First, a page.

Evernote on the other hand, can be access via Android, iOS, Windows, Windows Mobile, OSX and on a Linux system (with either a browser or replacement client app). Everything is sync’d to everything.

Evernote has quite an ecosystem going on, lots of add-on apps for Android etc and even offers business users more features with subscriptions.

Google Keep is aimed at non-business mobile users. Perhaps get them hooked and later offer a more professional version? The problem is, just how long will it actually be around? Considering that Google Reader has been terminated after many years of being available, will Google Keep go the same way? I hate to build up a large collection notes etc only to find Google has taken it all away.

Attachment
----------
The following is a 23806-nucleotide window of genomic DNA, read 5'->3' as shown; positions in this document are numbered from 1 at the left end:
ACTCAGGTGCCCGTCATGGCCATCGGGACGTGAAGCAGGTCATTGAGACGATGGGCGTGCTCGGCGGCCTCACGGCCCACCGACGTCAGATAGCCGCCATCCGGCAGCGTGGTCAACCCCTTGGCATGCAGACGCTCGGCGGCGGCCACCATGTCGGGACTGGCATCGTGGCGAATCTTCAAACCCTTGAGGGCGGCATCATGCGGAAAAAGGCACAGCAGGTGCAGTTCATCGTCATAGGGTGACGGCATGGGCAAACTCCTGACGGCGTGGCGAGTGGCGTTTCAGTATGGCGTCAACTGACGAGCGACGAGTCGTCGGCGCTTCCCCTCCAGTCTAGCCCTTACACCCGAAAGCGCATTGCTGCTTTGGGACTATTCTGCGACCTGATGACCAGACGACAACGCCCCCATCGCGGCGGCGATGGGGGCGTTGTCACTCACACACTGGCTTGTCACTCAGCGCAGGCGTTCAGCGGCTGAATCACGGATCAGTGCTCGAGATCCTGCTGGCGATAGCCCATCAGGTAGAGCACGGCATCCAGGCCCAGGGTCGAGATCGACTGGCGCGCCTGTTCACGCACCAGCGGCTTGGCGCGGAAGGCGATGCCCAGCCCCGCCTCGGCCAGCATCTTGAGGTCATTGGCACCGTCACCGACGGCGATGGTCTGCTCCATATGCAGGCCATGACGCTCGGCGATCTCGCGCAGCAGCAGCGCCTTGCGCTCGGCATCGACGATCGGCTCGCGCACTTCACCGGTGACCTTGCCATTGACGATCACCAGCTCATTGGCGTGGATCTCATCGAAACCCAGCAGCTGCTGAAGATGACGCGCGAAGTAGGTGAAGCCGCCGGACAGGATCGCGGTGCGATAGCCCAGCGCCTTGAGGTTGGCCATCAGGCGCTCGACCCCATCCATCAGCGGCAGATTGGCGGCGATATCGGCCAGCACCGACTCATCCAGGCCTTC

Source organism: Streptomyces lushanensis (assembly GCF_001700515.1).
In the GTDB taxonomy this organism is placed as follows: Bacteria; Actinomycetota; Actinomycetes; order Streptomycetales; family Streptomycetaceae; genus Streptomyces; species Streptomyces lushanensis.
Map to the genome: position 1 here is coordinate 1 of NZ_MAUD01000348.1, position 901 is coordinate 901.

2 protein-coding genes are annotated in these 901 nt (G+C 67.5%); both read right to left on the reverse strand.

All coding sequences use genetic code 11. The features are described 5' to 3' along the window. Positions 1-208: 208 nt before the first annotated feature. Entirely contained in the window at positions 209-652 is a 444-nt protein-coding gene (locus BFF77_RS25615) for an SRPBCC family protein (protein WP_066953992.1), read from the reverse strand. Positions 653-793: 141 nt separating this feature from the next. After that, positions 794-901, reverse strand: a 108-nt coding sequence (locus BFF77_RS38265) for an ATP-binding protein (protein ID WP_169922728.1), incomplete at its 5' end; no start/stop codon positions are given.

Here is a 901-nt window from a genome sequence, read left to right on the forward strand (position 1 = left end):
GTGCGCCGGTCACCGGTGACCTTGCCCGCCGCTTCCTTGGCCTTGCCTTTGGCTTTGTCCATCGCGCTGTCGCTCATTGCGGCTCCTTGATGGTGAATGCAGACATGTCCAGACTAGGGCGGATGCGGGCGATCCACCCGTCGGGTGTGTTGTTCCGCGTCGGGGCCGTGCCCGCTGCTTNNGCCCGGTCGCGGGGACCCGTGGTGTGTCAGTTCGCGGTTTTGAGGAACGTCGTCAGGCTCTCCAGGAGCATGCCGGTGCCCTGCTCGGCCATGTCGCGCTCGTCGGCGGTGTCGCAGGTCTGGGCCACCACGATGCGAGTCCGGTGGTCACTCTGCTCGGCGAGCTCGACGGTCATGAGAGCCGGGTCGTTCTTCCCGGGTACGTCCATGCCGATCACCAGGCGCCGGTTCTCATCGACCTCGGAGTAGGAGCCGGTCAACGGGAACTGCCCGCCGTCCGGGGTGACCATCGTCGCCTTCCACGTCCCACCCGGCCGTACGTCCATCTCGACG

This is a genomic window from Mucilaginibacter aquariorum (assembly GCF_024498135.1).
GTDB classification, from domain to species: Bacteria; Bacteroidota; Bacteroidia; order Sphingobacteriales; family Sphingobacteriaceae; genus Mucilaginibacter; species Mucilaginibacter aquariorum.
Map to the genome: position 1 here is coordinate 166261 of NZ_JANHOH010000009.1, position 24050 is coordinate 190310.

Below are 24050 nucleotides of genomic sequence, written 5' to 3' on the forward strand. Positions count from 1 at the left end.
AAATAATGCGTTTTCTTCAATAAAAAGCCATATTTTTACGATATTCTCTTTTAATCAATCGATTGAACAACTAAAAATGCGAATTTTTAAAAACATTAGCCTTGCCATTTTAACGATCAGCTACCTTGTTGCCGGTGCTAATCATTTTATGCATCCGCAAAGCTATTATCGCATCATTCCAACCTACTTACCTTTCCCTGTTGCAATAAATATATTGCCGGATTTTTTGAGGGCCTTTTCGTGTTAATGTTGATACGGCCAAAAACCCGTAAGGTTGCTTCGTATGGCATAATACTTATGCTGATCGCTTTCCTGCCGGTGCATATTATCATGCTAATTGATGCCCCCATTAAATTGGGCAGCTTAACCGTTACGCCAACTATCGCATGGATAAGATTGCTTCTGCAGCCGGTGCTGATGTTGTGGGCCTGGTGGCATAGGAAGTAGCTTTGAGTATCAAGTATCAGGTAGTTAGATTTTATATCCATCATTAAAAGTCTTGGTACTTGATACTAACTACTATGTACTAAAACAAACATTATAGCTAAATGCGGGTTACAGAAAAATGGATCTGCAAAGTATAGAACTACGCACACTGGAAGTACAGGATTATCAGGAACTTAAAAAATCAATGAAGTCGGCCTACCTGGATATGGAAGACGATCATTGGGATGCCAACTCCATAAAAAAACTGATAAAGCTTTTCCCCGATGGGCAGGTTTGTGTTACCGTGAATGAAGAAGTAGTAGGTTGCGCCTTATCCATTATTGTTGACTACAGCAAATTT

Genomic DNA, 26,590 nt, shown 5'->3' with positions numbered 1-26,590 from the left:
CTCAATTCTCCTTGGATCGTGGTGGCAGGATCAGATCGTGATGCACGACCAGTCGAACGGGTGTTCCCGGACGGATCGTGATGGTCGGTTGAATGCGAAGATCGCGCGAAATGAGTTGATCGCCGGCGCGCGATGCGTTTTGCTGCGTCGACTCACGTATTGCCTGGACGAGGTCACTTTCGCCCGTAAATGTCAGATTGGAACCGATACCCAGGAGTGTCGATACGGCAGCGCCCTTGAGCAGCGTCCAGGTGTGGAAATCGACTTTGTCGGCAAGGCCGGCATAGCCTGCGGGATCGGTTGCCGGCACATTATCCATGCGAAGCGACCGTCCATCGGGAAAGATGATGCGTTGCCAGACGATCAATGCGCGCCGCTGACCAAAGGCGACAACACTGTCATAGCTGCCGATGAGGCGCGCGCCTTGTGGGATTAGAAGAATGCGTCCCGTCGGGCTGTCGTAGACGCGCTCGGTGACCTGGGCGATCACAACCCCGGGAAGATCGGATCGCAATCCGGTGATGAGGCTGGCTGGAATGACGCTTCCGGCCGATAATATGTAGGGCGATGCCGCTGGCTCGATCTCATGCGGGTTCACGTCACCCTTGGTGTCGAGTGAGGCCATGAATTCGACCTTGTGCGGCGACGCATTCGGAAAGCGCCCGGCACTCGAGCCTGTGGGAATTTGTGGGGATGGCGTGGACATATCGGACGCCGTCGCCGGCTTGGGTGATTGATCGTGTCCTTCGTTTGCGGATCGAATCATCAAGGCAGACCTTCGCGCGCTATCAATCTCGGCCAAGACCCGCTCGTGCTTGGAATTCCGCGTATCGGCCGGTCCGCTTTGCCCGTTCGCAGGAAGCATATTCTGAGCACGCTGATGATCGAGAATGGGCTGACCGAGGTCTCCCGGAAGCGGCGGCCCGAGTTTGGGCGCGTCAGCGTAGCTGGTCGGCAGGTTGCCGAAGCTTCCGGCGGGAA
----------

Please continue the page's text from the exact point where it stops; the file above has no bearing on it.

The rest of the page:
Evernote has been around since 2004 and has a very solid user base of 34M Users of which 1.4M are paying. I can’t seem them going away any time soon. With few features, there is no organisation to speak of, Google Keep is going to have a difficult time making it’s mark.

Reviews and comments on PC World and Mashable.



Does your business website have the hosting it deserves?

This is the first post this week because I have just upgraded my hosting. I changed over to another company who were offering business hosting, that is they provide solid connectivity and great backing-up services.

When I started out with websites back in 1999, I selected my hosting company based on price.  My websites and subsequent blogging activities were on what I would now call, ‘hobby hosting’.  Great price but no great promises on reliability or security of databases and files.